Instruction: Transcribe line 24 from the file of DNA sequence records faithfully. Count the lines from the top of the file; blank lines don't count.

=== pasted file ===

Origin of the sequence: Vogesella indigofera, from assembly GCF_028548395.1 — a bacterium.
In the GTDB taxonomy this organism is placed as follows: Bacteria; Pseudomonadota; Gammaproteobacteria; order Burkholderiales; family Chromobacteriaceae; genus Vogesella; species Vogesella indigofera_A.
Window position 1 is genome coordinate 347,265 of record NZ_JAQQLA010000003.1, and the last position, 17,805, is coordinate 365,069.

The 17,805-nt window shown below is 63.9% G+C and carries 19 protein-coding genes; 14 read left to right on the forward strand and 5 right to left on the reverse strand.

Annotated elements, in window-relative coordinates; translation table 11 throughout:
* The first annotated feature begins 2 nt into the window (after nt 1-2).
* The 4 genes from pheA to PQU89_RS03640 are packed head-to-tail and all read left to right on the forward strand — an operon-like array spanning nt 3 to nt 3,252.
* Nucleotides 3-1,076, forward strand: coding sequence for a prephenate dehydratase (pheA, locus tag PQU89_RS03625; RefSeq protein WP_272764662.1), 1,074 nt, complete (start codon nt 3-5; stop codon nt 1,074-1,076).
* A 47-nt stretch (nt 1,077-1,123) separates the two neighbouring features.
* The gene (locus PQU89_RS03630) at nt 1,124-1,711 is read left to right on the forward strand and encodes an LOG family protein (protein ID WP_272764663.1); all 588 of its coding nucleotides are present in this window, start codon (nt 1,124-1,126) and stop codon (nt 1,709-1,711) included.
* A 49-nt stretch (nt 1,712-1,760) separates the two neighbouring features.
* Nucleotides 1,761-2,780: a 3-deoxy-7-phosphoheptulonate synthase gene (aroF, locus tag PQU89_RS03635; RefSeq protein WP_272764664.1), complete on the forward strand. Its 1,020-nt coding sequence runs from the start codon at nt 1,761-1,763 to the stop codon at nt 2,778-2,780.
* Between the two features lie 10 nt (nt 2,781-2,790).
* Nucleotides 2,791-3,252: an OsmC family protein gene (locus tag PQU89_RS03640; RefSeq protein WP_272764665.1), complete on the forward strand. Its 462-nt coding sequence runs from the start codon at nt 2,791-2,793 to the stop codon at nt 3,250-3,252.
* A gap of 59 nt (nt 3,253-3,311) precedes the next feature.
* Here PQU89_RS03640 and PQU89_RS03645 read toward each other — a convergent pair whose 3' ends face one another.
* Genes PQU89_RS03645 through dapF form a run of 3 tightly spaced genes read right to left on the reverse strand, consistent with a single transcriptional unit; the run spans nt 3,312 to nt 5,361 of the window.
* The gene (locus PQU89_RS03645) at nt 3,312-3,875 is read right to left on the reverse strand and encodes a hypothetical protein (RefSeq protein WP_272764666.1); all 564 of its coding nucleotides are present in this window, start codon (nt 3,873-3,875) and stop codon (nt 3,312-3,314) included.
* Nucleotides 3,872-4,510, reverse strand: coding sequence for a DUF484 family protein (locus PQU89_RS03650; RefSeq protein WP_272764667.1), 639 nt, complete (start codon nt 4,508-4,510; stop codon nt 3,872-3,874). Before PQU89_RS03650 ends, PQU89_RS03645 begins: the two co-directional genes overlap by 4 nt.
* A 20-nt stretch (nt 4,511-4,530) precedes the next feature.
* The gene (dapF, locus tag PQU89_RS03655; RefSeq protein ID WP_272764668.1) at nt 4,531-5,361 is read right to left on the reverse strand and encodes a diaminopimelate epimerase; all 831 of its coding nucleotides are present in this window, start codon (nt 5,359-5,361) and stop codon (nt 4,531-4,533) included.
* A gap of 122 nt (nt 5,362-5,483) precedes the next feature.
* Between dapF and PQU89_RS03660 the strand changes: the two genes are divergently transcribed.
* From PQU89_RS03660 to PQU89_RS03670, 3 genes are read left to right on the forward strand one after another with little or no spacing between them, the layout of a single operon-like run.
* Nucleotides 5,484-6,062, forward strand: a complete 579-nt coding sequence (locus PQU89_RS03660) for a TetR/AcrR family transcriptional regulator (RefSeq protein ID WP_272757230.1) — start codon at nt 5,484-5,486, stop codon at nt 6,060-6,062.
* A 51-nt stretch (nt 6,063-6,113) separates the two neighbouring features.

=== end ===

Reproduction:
* From PQU89_RS03660 to PQU89_RS03670, 3 genes are read left to right on the forward strand one after another with little or no spacing between them, the layout of a single operon-like run.